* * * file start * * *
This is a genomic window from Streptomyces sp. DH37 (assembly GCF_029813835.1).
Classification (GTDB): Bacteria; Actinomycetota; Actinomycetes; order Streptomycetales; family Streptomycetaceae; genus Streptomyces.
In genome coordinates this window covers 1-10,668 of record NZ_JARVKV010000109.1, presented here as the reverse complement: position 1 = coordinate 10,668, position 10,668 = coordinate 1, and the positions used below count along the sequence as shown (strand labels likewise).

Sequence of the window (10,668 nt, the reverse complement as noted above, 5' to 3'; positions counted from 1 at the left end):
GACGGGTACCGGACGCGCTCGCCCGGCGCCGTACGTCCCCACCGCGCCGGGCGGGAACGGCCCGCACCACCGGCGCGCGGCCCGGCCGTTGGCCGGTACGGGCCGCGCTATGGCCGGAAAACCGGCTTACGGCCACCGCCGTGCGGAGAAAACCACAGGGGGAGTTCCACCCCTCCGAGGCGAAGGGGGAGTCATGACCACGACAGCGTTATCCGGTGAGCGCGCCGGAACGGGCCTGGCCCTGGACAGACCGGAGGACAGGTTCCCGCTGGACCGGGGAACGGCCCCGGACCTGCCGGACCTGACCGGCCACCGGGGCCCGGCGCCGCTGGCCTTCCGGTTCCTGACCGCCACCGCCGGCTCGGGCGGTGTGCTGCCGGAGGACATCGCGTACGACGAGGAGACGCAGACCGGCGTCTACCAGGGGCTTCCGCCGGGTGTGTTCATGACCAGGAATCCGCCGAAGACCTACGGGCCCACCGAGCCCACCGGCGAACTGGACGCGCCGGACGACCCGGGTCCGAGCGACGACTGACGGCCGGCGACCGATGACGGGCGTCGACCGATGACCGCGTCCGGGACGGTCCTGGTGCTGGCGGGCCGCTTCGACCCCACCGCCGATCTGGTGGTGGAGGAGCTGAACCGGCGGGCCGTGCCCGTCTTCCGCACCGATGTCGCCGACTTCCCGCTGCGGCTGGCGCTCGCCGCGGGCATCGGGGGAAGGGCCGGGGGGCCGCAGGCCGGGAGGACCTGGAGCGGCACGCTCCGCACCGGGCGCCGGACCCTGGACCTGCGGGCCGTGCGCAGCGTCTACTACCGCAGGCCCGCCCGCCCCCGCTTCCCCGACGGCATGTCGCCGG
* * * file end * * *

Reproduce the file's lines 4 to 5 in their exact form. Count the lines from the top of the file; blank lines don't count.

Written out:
Sequence of the window (10,668 nt, the reverse complement as noted above, 5' to 3'; positions counted from 1 at the left end):
GACGGGTACCGGACGCGCTCGCCCGGCGCCGTACGTCCCCACCGCGCCGGGCGGGAACGGCCCGCACCACCGGCGCGCGGCCCGGCCGTTGGCCGGTACGGGCCGCGCTATGGCCGGAAAACCGGCTTACGGCCACCGCCGTGCGGAGAAAACCACAGGGGGAGTTCCACCCCTCCGAGGCGAAGGGGGAGTCATGACCACGACAGCGTTATCCGGTGAGCGCGCCGGAACGGGCCTGGCCCTGGACAGACCGGAGGACAGGTTCCCGCTGGACCGGGGAACGGCCCCGGACCTGCCGGACCTGACCGGCCACCGGGGCCCGGCGCCGCTGGCCTTCCGGTTCCTGACCGCCACCGCCGGCTCGGGCGGTGTGCTGCCGGAGGACATCGCGTACGACGAGGAGACGCAGACCGGCGTCTACCAGGGGCTTCCGCCGGGTGTGTTCATGACCAGGAATCCGCCGAAGACCTACGGGCCCACCGAGCCCACCGGCGAACTGGACGCGCCGGACGACCCGGGTCCGAGCGACGACTGACGGCCGGCGACCGATGACGGGCGTCGACCGATGACCGCGTCCGGGACGGTCCTGGTGCTGGCGGGCCGCTTCGACCCCACCGCCGATCTGGTGGTGGAGGAGCTGAACCGGCGGGCCGTGCCCGTCTTCCGCACCGATGTCGCCGACTTCCCGCTGCGGCTGGCGCTCGCCGCGGGCATCGGGGGAAGGGCCGGGGGGCCGCAGGCCGGGAGGACCTGGAGCGGCACGCTCCGCACCGGGCGCCGGACCCTGGACCTGCGGGCCGTGCGCAGCGTCTACTACCGCAGGCCCGCCCGCCCCCGCTTCCCCGACGGCATGTCGCCGG